How long does it take to get a divorce?

In the State of Washington, there is a mandatory waiting period of 90 days between the time a divorce action is filed and the time it is finalized. Even though this means it takes a minimum of 90 days to obtain a divorce, it may take much longer. Your divorce will be resolved in one of two ways.

Most often a settlement is reached, wherein spouses reach agreement through a negotiation process. Most divorces are resolved through negotiation, generally within 90 days of filing the Petition.

Divorce can also be litigated, ending in a trial. At trial, a judge decides all outstanding issues. In King County, trials are usually scheduled to occur between ten and twelve months after the date of the filing of the Petition. Most cases are resolved within six to nine months of filing. Thus, an average divorce can take as little as 90 days to resolve or as long as twelve months.

What is a legal separation?

A Legal Separation is similar to a divorce in that all of the same issues must be resolved, including division of property and liabilities, making provision for support and/or maintenance and establishing a residential schedule for the child(ren). Since a Legal Separation encompasses all of the same complicated issues as a Divorce, it takes just as long to complete (except there is no ninety day waiting period). The main difference is that once a Decree of Legal Separation is obtained, you and your spouse will still be legally married. While financially separate, neither you nor your spouse can remarry without converting the Legal Separation to a Divorce.

Parties elect to seek a Legal Separation in lieu of Divorce for various reasons. There are those, for instance, who have religious objections to divorce. Others hope to retain important benefits such as health insurance by retaining their married status. Whether a Legal Separation is the right decision for you depends on your own personal and financial requirements.

How much child support will I get or pay?

In the State of Washington, the amount of child support is determined by you and your spouse's combined net monthly income, the number of children from your relationship and their ages. The more the parents earn and the more children they have, the greater the amount of child support. Child support is relatively easy to calculate whenever both parents' incomes are readily determinable. An attorney should be able to provide a rough estimate in a matter of minutes. However, child support calculations can be intricate when factors such as self-employment, overtime and shared residential schedules are involved. We are experienced in resolving the more complicated facets of establishing child support, which often arise in this sensitive area of family law.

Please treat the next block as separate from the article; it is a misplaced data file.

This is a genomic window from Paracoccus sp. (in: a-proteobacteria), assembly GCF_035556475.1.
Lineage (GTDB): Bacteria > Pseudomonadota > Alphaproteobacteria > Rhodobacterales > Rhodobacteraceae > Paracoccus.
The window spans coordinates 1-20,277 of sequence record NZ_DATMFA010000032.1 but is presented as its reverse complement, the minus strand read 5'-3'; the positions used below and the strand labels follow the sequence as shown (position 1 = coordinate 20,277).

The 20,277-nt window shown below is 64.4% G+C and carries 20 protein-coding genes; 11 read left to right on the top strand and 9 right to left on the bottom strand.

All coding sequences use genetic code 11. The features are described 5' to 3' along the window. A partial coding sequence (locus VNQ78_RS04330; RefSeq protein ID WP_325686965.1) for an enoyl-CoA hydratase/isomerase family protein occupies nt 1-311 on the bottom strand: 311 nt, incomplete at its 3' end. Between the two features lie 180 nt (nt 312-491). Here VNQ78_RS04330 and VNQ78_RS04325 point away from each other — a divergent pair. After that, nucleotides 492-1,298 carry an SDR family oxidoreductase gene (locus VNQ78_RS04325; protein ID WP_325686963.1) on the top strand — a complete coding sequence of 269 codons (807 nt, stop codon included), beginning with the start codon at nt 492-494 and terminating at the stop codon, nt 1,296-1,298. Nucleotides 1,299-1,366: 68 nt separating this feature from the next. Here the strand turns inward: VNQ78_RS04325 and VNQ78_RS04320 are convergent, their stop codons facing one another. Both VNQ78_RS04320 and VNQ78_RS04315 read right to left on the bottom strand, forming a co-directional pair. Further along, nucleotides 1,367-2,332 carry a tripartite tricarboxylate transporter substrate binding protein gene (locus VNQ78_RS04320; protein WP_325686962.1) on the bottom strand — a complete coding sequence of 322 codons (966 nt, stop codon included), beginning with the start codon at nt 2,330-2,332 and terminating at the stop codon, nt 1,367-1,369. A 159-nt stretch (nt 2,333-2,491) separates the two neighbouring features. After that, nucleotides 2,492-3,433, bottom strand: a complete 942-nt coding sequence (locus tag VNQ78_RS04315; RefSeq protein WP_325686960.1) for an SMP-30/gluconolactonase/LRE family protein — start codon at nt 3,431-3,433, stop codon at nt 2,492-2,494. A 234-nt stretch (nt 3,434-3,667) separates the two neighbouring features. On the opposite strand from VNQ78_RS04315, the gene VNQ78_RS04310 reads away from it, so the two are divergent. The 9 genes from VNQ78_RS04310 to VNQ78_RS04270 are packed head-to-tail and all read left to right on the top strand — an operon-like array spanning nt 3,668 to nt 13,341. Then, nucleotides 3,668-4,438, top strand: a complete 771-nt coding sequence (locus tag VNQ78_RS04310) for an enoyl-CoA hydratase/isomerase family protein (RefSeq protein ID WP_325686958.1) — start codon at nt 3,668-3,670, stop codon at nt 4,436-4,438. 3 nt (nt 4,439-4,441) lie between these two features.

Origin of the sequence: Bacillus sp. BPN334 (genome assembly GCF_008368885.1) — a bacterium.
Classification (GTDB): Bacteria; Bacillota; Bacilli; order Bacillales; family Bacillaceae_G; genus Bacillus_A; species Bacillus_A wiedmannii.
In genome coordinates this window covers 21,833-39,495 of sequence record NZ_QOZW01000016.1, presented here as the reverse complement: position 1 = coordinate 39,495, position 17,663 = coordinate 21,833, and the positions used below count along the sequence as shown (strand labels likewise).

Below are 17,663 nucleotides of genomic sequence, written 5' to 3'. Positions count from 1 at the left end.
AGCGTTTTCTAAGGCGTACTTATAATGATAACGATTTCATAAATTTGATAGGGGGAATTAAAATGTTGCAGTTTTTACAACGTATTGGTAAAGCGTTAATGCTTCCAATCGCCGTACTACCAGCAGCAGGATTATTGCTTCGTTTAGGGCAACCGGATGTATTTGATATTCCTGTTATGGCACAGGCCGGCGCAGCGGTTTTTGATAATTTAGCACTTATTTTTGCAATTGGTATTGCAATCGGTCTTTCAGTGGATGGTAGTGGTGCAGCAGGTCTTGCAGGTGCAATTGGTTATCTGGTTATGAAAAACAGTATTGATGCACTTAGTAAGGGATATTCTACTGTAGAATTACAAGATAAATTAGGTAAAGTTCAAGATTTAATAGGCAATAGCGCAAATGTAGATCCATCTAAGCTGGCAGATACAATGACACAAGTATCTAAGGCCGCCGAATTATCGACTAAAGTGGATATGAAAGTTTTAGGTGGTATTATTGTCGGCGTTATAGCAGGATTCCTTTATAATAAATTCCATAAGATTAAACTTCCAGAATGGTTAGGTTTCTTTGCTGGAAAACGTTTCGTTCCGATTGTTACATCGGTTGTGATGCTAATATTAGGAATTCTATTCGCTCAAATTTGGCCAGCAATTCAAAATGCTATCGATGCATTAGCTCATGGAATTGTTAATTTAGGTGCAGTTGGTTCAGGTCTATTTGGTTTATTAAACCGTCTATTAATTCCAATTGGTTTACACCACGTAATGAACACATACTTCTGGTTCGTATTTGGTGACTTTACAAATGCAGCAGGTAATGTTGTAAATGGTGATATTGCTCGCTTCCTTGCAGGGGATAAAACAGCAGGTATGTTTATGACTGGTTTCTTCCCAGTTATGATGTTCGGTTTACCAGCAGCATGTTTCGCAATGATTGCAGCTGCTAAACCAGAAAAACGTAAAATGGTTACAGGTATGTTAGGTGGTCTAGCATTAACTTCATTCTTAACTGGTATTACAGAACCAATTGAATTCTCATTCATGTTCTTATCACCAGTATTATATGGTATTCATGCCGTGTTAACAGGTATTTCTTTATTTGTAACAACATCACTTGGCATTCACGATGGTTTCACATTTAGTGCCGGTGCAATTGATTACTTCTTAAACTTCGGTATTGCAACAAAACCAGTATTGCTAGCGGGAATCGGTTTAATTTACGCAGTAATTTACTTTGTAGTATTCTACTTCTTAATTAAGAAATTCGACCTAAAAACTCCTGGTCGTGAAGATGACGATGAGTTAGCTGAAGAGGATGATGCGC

What does the term "community property" mean?

Washington is a "community property" state, which means that all property accumulated during a marriage is “jointly” owned by the spouses. The usual exceptions are property that is acquired by gift, inheritance, or the increase in the value of property owned by one spouse prior to marriage and kept separate during marriage. Community property does not necessarily mean 50/50 ownership. Property divisions pursuant to a divorce do not have to be equal so long as they are fair. Fairness can require that a spouse with a much lower earning capacity receive greater than a 50% share of the community property of the marriage.

How can I change my child's residential schedule?

After a residential schedule is put in place, there are times when a change in jobs or residence status requires a reappraisal of custody or visitation arrangements. As children grow older, their needs and desires may change to such a degree that a residential schedule that once worked well no longer does. Sometimes a parent with a stable background develops problems with drugs or alcohol or will manifest other problems, which raise concerns about the safety of a child in that parent's care. These changes may have a strong impact on a child. In such cases, a Modification of the Parenting Plan may be appropriate.

A child's residential schedule can be modified by agreement of the parties. In situations where an agreement is not feasible, modifications to a Final Parenting Plan are only possible in limited circumstances. A parent seeking a modification usually must show that there is a significant change in the non-moving parent's or child's circumstances occurring since the time of the previous court order which justifies a change in the child's primary residence. A parent must also frequently show that the current residential schedule is actively detrimental to a child.

Courts are reluctant to change a child's residential schedule absent substantial justification, so a parent should carefully consider his or her options before trying to modify child custody or visitation arrangements.

It is especially important to decide whether to file a Major or Minor Modification of the Parenting Plan. It is much easier to file a Minor Modification of a Parenting Plan, allowing the non-residential parent up to ninety overnight visitations with the parties' child per year. We can help you determine if modification is possible before taking any significant legal steps. There are few things worse than spending large amounts of money and creating conflict only to have your case dismissed by the court.

What is "Maintenance?"

In Washington State, “spousal” support or alimony is known as “maintenance.” Whether or not maintenance is appropriate in a given marriage depends on the relative earnings of the parties, the length of the marriage and other factors. In general, maintenance is awarded in longer term marriages, where the parties have a significant disparity in earnings. The amount and length of maintenance varies widely depending on the particular circumstances of the parties.


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